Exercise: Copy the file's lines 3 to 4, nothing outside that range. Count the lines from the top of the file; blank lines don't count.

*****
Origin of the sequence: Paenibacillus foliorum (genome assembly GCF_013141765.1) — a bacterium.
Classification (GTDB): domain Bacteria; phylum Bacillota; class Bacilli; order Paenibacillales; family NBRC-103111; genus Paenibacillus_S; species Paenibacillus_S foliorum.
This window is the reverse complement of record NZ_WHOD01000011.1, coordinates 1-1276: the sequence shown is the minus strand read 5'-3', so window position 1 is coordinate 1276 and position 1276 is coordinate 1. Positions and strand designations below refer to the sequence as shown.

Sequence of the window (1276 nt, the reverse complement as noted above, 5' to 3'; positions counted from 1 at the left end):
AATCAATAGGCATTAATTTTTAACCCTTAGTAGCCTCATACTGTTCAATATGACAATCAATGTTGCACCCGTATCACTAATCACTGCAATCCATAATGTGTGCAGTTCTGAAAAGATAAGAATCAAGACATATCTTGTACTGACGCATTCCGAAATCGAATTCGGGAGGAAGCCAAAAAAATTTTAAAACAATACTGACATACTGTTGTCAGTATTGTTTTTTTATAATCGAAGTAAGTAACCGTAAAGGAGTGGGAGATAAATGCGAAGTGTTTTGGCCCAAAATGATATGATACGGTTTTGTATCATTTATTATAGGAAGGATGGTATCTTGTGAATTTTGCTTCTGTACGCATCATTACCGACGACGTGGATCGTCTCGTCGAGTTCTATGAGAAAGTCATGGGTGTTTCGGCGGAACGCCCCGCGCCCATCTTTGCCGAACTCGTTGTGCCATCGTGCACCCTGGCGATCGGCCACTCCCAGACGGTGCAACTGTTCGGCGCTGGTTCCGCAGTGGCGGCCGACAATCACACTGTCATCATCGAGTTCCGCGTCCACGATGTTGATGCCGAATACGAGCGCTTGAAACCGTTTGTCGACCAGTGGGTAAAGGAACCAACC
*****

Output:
This window is the reverse complement of record NZ_WHOD01000011.1, coordinates 1-1276: the sequence shown is the minus strand read 5'-3', so window position 1 is coordinate 1276 and position 1276 is coordinate 1. Positions and strand designations below refer to the sequence as shown.

Sequence of the window (1276 nt, the reverse complement as noted above, 5' to 3'; positions counted from 1 at the left end):